Even with $2.6 billion in unanticipated revenue, Washington may force some communities to truck water at their own expense rather than address drought relief needs.
Communities in both Eastern and Western Washington may face shortages of the surface and groundwater resources that provide drinking and household water to their residents. Many farmers and ranchers are already feeling the effects of the drought and will continue to see its aftermath well beyond when the autumnal rains begin to arrive.
Washington state government controls many aspects of water supply, and Ecology Director Laura Watson even denied farmers the ability to transfer water rights earlier this year when the drought was beginning. Given the serious circumstances, legislators should return to Olympia to address the inadequate drought relief funding available through the Washington State Department of Ecology.
Back in 2005, the Joint Legislative Committee on Water Supply During Drought was established to provide guidance and oversight to Ecology regarding drought response activities. However, the joint committee can only convene after a drought declaration has been declared.
For communities that rely on surface water from creeks and small rivers in Western Washington, trucked water may soon become a reality for their residents. Some public utility districts have funds set aside for such a shortage while others may not. The $750,000 in drought relief grant funding currently available from the Department of Ecology will likely dwindle quickly should several communities find themselves coming up dry.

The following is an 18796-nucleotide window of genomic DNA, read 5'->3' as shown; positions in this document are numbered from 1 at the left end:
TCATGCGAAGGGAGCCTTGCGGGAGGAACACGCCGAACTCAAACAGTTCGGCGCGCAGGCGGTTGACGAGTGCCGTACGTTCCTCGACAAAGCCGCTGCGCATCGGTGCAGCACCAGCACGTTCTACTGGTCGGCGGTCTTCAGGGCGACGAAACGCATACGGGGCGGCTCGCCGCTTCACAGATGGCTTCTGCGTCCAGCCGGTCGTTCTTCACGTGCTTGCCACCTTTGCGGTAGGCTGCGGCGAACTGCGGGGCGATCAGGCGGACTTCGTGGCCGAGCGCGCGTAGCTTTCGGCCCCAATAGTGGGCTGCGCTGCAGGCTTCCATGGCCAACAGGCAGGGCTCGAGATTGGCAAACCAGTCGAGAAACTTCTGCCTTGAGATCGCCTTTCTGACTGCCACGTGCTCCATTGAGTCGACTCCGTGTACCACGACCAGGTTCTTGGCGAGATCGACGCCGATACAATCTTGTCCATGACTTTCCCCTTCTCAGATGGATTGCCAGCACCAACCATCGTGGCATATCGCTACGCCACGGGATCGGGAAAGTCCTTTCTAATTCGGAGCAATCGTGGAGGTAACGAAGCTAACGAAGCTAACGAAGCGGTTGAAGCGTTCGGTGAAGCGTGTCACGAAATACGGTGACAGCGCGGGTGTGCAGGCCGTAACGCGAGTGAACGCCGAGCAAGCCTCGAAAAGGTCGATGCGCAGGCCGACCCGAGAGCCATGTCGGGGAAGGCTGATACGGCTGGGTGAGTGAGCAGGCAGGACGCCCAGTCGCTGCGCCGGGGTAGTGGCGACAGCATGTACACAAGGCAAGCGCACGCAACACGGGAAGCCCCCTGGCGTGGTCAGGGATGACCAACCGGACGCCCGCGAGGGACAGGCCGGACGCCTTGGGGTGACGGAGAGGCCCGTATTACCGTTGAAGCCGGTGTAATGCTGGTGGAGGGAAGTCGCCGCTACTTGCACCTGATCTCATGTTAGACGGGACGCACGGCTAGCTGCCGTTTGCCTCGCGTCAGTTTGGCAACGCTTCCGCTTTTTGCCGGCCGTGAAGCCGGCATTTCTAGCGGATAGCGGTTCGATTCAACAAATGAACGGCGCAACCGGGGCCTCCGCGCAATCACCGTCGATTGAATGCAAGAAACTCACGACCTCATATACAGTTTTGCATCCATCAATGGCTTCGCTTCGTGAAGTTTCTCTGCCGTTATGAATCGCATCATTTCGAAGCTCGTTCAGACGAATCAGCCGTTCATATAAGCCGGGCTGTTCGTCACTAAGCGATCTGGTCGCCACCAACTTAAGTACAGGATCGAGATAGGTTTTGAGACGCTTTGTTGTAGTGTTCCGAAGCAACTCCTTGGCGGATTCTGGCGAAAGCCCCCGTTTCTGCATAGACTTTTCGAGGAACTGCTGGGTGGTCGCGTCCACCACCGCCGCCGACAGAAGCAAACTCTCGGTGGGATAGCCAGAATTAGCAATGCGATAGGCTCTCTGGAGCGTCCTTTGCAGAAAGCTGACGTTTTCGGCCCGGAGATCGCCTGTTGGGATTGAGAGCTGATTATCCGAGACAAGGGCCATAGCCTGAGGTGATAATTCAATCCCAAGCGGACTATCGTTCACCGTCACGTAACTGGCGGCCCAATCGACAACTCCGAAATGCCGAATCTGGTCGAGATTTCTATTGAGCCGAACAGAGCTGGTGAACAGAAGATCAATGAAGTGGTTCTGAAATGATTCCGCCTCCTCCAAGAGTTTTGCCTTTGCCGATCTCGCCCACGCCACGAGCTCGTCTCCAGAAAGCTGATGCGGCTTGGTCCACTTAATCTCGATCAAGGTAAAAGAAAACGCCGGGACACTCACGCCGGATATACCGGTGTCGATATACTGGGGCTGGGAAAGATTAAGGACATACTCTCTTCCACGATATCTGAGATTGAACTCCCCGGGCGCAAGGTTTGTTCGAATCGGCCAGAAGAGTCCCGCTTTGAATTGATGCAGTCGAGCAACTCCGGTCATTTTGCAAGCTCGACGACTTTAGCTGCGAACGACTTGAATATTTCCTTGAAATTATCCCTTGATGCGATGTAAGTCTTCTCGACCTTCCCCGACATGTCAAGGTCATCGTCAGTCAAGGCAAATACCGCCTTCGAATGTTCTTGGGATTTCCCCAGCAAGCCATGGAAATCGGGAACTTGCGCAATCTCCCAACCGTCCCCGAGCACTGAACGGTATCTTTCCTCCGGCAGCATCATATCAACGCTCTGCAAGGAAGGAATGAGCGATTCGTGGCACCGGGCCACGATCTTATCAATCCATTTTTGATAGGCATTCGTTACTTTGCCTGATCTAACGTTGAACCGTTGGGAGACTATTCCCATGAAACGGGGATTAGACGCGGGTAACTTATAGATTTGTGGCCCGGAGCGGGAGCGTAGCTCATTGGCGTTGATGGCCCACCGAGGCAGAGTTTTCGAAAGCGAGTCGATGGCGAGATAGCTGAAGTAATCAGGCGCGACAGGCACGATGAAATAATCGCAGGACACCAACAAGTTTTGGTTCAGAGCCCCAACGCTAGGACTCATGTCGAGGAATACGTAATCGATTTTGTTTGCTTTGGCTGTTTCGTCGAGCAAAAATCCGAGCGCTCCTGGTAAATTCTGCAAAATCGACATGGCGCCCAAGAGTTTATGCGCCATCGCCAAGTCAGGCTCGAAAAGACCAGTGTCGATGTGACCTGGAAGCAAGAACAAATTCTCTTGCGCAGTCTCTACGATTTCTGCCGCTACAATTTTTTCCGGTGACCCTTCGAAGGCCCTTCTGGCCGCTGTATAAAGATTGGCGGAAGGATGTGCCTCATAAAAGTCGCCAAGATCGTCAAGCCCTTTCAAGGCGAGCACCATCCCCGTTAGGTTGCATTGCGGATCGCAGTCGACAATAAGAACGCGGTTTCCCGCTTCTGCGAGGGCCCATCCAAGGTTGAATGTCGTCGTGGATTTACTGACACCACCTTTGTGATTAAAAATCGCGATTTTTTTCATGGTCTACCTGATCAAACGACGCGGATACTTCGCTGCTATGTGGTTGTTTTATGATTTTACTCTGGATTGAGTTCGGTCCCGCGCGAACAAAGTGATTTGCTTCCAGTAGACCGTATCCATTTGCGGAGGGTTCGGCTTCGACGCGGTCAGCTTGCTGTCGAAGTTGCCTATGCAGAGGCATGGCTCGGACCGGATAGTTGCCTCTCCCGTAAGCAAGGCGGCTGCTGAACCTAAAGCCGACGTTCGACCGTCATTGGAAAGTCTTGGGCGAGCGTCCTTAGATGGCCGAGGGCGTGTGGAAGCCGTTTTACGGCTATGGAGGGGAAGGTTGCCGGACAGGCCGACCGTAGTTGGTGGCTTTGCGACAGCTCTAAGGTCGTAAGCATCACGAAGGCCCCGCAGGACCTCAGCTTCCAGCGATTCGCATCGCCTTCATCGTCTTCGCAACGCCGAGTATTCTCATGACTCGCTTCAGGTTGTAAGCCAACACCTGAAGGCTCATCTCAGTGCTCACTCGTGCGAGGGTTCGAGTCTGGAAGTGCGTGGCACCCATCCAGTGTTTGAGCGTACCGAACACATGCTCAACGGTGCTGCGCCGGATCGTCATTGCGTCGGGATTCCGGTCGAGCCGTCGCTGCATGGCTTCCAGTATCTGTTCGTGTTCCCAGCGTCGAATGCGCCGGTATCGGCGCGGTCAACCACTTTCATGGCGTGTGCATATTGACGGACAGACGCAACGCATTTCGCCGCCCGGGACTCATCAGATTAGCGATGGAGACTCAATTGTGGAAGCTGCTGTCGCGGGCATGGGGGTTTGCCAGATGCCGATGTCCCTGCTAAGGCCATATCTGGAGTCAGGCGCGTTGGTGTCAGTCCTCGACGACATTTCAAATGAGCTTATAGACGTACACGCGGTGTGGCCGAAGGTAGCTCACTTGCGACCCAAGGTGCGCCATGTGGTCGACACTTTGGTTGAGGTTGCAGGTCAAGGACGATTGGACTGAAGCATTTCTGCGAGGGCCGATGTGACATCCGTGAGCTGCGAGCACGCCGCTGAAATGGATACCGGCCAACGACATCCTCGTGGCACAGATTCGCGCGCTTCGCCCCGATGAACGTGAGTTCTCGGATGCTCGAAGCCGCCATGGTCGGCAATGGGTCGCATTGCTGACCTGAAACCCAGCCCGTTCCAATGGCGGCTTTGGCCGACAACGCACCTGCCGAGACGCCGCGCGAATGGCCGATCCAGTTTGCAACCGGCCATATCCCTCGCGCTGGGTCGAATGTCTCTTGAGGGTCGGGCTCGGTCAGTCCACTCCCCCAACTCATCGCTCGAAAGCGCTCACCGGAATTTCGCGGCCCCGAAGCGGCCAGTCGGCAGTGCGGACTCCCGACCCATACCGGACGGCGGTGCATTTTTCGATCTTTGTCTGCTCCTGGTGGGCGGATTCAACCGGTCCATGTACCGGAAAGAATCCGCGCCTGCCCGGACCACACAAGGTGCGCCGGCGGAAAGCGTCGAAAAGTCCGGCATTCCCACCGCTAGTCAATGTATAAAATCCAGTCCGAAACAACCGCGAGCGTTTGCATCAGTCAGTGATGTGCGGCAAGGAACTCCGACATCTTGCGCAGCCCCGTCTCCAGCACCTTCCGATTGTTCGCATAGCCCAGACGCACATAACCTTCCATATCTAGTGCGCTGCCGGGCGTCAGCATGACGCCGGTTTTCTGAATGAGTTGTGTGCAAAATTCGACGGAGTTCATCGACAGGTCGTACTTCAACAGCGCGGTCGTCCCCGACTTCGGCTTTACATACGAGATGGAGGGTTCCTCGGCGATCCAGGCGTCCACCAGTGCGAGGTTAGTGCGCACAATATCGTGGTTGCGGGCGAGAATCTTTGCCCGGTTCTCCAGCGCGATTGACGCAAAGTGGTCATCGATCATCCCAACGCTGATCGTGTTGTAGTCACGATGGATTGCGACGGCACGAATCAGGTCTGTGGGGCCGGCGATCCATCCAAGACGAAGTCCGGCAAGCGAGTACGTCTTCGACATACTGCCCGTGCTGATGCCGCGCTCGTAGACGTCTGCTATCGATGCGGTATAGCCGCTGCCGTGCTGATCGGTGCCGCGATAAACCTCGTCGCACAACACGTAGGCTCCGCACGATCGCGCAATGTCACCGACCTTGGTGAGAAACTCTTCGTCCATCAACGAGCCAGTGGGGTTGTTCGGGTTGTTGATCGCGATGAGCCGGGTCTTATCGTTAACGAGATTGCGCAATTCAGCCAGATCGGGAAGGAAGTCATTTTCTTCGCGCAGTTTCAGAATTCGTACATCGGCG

Our state currently enjoys a $2.6 billion in unanticipated revenues according to the June revenue forecast. Some of that unexpected revenue growth could certainly be allocated to the Ecology drought relief fund to keep the water on in homes throughout Washington.
In addition to the residential water supply needs of Washingtonians, farmers and ranchers have been feeling the pinch of drought for a few months, with grain growers requesting a drought declaration in June. Many wheat growers have already begun to harvest their crops and some are reporting yields of up to 50 percent below normal because of the dry conditions in Eastern Washington.
There are longer-term considerations for the agricultural community, including fall and winter feeding needs for livestock raisers in our state. Forage is usually available in dryland areas as well but with the lack of rain in late spring, fall and winter pastures are barren in many areas and ranchers will need to supplement their grazing programs with the purchases of feed, which can be costly.
Drought preparedness in a state where nearly half of the landmass is classified as a desert region seems like a wise investment in any given year, regardless of snowpack. Beyond the need for drought preparedness, our state budgeted $750,000 on a now-shelved study to breach the Lower Snake River Dams. By way of contrast, the legislature budgeted the same amount for drought assistance. Washington state declared a drought emergency in 2021 but did not budget nearly enough resources to answer the needs of residents on either side of the Cascades.
Lawmakers should act to answer the needs of their constituencies. Members of the Joint Legislative Committee on Water Supply During Drought have a responsibility to identify and allocate resources to answer the needs of people effected by drought whether they are residents whose homes no longer have running water or farms and ranches whose crops and livestock are thirsty.
As long as state government controls the taps, they have an obligation to pay the price when their decisions impact the lives of families and farmers who need water.